Two and a half months later all the oil supplied to the island from the United States, Venezuela and Britain was cut off at the behest of the U.S. government. Even U.S. oil companies that wanted to do business with Havana were told to toe the line.
These were massive economic blows to the very survival of the nation. These political and economic measures were intensified with right-wing terrorism and sabotage, which increased to such an extent that it became a daily routine throughout the island. The CIA provided the artifacts that fostered anxiety and concern in the Cuban population.
As the U.S. government engaged in economic warfare, the Cuban government and people responded. Revolutionary militia recruitment and training gained in speed. By mid-August 1960, Cuba nationalized/confiscated the majority of U.S properties in the island. And on Oct. 19, the U.S. government established a trade “embargo” on the island. Yet Washington did not break relations with Cuba just yet.
It was an election year and in November, John Kennedy won the presidency. In the last televised debate the main issue discussed by the candidates was U.S. policy toward the island. Oddly enough, the Republican candidate, Vice President Richard Nixon, “defended” the principle of nonintervention on the internal affairs of other nation states even though he and Eisenhower had already approved an invasion of the island. The Democratic candidate, on the other hand, sounded like a war monger and an extreme anticommunist in that presidential debate. Both, of course, both candidates supported the overthrow of the revolutionary regime.
Kennedy won that November, while formal diplomatic relations continued between the two countries. The invasion plans were in high gear. The CIA continued its recruitment and training of Cuban exiles in Central America, the Florida Everglades and Louisiana.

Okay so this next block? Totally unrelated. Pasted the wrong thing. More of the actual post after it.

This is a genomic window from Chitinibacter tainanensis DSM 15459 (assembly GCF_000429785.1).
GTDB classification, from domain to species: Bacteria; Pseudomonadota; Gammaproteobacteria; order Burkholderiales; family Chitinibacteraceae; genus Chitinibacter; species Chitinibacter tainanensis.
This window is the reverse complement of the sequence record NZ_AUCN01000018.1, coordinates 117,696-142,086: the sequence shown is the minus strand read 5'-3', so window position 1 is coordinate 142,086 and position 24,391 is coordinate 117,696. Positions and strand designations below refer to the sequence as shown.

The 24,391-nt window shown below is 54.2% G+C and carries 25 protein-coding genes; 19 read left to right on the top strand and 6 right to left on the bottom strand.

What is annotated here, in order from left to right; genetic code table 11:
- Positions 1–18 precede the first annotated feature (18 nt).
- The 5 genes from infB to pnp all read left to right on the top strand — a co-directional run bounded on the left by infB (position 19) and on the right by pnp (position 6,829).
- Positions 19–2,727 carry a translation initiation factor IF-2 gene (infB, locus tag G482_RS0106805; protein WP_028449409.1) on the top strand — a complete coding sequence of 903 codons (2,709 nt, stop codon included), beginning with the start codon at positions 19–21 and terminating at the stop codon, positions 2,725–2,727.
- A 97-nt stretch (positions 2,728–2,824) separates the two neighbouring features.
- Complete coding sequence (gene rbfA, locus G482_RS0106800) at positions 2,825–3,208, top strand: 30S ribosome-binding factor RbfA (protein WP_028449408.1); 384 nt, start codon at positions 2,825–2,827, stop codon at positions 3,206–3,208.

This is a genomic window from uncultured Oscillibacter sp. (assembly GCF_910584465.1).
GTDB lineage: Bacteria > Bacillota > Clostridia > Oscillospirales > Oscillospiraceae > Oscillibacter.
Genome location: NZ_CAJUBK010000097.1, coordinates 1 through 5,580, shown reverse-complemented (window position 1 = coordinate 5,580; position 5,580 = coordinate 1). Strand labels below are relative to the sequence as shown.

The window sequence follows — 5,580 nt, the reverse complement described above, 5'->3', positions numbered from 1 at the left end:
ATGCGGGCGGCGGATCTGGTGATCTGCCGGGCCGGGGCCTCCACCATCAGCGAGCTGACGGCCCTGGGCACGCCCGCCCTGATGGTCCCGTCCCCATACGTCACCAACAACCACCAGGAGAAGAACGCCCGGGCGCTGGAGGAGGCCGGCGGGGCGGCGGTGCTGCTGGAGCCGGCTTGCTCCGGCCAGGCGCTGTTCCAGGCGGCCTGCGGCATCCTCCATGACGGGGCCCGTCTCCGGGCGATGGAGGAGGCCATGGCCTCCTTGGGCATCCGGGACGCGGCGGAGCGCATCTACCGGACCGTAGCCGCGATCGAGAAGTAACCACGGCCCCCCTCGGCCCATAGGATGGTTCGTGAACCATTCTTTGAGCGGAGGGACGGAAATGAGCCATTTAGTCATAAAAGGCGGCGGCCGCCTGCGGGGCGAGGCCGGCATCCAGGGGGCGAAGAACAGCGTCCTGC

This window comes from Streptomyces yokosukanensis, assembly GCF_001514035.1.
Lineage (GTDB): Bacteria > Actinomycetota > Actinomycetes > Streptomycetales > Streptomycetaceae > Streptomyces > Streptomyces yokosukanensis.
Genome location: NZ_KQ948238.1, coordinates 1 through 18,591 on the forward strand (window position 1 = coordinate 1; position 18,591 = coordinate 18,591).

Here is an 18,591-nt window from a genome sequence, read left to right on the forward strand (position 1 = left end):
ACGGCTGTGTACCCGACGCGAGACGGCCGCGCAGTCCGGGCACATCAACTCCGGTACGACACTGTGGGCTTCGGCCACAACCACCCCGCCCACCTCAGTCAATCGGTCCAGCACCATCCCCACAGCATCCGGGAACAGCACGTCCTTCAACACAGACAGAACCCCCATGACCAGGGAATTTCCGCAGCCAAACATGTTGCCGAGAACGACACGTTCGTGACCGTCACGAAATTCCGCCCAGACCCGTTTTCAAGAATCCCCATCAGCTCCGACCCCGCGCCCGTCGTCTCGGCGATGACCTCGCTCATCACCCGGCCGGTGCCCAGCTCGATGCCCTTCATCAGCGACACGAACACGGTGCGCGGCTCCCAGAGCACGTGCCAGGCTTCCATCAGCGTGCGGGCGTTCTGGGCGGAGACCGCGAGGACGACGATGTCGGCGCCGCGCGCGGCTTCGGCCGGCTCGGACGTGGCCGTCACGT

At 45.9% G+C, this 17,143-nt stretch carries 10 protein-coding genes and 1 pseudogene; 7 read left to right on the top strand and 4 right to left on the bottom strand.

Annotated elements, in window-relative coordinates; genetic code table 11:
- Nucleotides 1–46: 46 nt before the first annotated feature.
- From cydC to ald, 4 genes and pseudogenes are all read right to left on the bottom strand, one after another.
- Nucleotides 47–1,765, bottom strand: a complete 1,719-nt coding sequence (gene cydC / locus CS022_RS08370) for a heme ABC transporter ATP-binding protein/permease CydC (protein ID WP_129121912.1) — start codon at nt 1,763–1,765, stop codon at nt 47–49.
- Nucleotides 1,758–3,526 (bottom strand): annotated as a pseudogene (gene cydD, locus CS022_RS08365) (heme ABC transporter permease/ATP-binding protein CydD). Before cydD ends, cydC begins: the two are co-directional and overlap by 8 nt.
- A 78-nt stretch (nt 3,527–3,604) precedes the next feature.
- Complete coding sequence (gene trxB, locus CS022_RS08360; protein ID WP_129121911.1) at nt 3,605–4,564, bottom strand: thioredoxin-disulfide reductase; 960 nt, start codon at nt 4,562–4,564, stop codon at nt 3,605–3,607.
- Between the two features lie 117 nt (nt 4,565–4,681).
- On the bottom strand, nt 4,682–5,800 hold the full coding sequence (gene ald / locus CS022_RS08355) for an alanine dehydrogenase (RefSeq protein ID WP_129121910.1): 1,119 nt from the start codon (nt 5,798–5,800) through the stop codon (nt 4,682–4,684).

Meanwhile, inside the island the number of counterrevolutionary urban and rural bands increased. Coordination was handled via shortwave. Some Cuban citizens, including U.S. embassy personnel, were arrested for conspiring with right wing Cubans, providing them with training and resources to carry out sabotage.
Confronted with such outright violation of Cuban sovereignty, on, Jan. 3, 1961, Fidel Castro said in a public speech that the number of U.S. embassy personnel in Havana had to be reduced to the same number of Cuban diplomatic personnel at Havana’s embassy in Washington, D.C., He said:
“The Revolution had had a lot of patience. The revolutionary government has allowed that a plague of agents serving the intelligence services, passing as diplomats and functionaries of the American embassy have been involved in conspiracies and promoting terrorism. But the Revolutionary Government has decided that within 48 hours the Embassy of the United States should not have here even one official more than the number we have in Washington, DC we do not mean all the functionaries but not one person more than the number of people we have in our [embassy] in the United States. We have 11. And these gentlemen have here over 300 functionaries, of which 80% are spies…If they all want to leave, then, they all should leave … through their diplomatic representation they have introduced a real army of conspirator agents and promoters of terrorism… Consequently, the revolutionary government has adopted this position. We are not breaking [relations] with them, but if they want to go then ¡Farewell!”